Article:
The coronavirus outbreak created a “paradigm shift” in Scotland’s prisons, inspectors have said.
In its annual report on the state of the country’s jails, HM Inspectorate of Prisons for Scotland notes 7,000 prisoners were released as part of measures to reduce the impact on a “vulnerable population”.
Scotland has one of the highest incarceration rates in Europe and inspectors warn of overcrowding once the backlog in Scottish courts has cleared, with many prisoners having to share space meant for sole occupants.
The average daily population in Scotland’s prisons rose from 7,464 in 2017-18 to 8,195 in 2019/20.
A total of 17,294 people experienced imprisonment for all or part of 2019/20, representing a fall of around 15% since 2010/11, when the figure was 20,407.
HMP Inverness needs to be replaced
Plans to replace Victorian-era HMP Inverness, as well as Barlinnie and Greenock, must not be delayed, inspectors warned.
Long delays have plagued the replacement of the current prison, which would replace the 1902-built Porterfield site, which has a capacity of 103 prisoners but houses an average of 116, according to the latest report.
Costs have soared on the proposed construction and the opening date has been pushed back to 2024.
Chief inspector Wendy Sinclair-Gieben said: “In a 21st Century justice system, Victorian prisons are costly to run and no longer fit-for-purpose, with cramped cellular accommodation designed for one but holding two, a lack of accessible cells and steep narrow stairwells unsuitable for older or more infirm prisoners.
“These grim realities mean the Scottish Government and the SPS must expedite their replacement.”
Substance abuse a ‘problem’
At HMP Open Estate (Castle Huntly), inspectors noted substance and drug misuse was seen as “problematic” at the establishment in the first half of the reporting period, but efforts were ongoing by NHS and Scottish Prison Service (SPS) staff to mitigate the issue.
A “new admissions” wing for prisoners more likely to be impacted by drug abuse in prison had resulted in a reduction in the numbers of those being found under the influence, the report notes, but not by how many.
Perth’s rising population
Inspectors said there were growing concerns, ahead of the mass coronavirus release, over the expanding population at HMP Perth.
They note officers were courteous to prisoners when concerns were raised about the number inside the estate, but there was still a great demand on services.
The report added: ” While the population has fallen dramatically in the wake of the Covid-19 pandemic, it is anticipated that the population will start to rise again when lockdown restrictions are eased and court activity resumes.”
Visiting restrictions used as ‘last resort’
Inspectors looked into complaints received from prisoners at HMP and YOI Grampian that visiting times were being withdrawn as “punishment” to those incarcerated.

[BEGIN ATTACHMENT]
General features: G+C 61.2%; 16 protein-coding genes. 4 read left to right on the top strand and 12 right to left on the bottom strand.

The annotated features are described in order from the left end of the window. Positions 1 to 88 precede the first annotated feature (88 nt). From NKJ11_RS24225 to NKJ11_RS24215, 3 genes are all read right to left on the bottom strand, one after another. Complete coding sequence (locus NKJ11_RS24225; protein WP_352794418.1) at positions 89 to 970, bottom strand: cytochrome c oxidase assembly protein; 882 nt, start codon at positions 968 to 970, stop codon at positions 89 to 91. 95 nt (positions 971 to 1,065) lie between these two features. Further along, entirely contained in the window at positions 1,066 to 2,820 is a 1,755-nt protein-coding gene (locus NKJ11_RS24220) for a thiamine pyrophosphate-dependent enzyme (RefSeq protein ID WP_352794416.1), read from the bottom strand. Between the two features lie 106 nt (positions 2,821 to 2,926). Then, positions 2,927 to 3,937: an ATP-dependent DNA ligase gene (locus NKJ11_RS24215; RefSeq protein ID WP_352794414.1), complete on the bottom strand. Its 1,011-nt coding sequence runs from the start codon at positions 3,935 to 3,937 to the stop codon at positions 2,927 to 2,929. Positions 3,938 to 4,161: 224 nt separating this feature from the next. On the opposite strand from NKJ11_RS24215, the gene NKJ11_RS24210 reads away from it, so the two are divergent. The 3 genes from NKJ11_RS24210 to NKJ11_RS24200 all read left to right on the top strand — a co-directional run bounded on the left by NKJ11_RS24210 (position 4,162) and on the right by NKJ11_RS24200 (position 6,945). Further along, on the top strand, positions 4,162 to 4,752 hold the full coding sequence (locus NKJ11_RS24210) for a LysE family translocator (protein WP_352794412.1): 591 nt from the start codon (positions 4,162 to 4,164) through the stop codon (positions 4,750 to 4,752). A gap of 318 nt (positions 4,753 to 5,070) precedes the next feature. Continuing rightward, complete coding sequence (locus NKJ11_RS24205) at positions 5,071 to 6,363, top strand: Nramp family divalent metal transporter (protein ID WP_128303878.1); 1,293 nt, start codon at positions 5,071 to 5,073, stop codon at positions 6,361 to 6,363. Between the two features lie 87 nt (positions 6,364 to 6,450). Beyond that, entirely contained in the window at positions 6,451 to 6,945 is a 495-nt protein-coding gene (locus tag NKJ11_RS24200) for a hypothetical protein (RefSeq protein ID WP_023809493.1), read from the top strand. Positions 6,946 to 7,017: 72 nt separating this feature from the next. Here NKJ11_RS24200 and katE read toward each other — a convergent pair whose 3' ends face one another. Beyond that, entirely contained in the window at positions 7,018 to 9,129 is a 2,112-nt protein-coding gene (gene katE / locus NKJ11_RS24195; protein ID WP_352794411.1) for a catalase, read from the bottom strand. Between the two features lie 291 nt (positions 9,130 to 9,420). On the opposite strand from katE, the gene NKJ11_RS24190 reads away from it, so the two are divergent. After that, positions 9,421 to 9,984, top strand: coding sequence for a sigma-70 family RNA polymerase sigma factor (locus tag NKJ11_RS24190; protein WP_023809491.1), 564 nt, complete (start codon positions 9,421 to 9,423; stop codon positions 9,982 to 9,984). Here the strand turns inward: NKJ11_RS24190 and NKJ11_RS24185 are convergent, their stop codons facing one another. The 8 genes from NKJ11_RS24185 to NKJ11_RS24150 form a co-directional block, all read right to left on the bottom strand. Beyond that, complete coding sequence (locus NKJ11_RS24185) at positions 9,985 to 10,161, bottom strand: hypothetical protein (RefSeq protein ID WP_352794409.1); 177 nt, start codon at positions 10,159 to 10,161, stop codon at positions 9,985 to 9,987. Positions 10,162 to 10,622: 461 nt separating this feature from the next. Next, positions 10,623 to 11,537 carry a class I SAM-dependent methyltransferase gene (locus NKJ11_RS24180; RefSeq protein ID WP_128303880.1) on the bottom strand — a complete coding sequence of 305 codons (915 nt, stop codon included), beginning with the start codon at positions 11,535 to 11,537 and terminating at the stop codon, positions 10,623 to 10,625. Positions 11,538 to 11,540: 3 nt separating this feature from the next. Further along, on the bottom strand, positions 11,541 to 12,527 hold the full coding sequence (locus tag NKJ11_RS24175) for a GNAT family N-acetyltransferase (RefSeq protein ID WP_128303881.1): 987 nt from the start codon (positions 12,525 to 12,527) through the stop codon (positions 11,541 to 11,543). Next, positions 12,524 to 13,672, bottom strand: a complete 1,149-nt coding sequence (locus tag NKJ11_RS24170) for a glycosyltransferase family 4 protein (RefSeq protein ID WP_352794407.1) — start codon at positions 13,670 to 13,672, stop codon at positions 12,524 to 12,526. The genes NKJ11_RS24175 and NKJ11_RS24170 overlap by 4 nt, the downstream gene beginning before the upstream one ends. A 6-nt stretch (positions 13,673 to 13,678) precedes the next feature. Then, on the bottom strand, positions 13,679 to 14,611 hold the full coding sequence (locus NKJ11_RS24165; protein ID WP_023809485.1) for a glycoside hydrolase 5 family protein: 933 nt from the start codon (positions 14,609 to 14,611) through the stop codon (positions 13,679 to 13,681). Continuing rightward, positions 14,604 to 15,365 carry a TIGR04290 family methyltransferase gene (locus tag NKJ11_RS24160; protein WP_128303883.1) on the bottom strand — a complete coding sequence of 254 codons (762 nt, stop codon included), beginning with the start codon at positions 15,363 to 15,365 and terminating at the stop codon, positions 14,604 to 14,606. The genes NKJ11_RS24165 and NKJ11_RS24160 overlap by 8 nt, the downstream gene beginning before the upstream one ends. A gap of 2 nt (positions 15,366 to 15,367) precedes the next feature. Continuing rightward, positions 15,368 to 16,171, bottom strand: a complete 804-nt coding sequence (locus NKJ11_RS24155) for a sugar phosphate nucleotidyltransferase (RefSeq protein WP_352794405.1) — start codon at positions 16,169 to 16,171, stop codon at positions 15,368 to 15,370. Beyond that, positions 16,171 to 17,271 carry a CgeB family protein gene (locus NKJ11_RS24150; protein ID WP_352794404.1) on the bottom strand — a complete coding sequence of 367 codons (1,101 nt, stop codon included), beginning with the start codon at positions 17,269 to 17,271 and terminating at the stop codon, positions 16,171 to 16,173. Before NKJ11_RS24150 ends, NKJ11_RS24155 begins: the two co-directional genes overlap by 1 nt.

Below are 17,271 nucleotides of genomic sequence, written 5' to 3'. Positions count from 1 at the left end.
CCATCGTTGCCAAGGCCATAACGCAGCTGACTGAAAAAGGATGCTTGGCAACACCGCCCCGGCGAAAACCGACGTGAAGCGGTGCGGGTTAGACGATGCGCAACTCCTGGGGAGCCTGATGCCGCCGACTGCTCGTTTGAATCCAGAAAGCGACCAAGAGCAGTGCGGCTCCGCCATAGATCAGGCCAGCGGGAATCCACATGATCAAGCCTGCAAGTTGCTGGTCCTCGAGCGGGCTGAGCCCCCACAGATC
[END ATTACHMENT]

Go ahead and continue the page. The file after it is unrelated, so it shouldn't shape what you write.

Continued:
Inspectors were told this practice was only used as a last resort in cases where individuals’ conduct may compromise the safety of others, which they deemed to be “fair”.
Figures released by the Scottish Prison Service (SPS) show more than half of those who committed suicide while in custody are on remand and have not been convicted.
Since 2009, 264 people have died while in prisons – at least 75 of those to suicide.
Despite making up less than 19% of the prison population, those on remand found dead in custody accounted for more than 15% of the total recorded deaths in estates since 2009 and 53.3% of the total number of suicides in prison were by those on remand.
In her inspection, Ms Sinclair-Gieben noted the introduction of “safe cells” still had to be fully introduced.
She said: “The definition of a safer cell has still to be defined following the launch of the SPS Suicide and Prevention Strategy – Talk to Me in December 2016, and the subsequent revisions in 2018, and we would urge the SPS to introduce a safer cell definition to assist establishments to provide the best care for those in crisis.
“The SPS should consider making access to media in a safer cell a default position and only remove it if it is considered by staff to be detrimental to someone’s mental health.”
She continued: “I continue to be hugely impressed by the commitment of staff and their ability to care for and protect prisoners, a substantial proportion of whom are vulnerable.
“I have seen or heard many examples of staff engaging constructively with prisoners to support them through their court appearance, their time in prison, and preparation for return to the community.
“I have also heard of the compassion and care shown by staff in responding to emergencies such as suspected drug overdoses or self-harm. These are unsung heroes.”
Government proud of how prisons are operating
A Scottish Government spokesperson said: “We welcome HM Chief Inspector of Prisons for Scotland’s annual report, which recognises our prisons are generally well run and stable and as a country we can take pride in how our prisons are operating.
“This is thanks in large part to the hard work and dedication of prison staff who have forged positive relationships with prisoners and who report feeling safe.
“We continue to monitor the prison population and are actively considering what further action is required to both reduce the use of imprisonment and maintain a lower prison population.
“Prior to the pandemic, we took a number of steps to help increase the use of community-based interventions, which are often a more effective and appropriate way of dealing with offending behaviour, and to reduce the use of imprisonment.”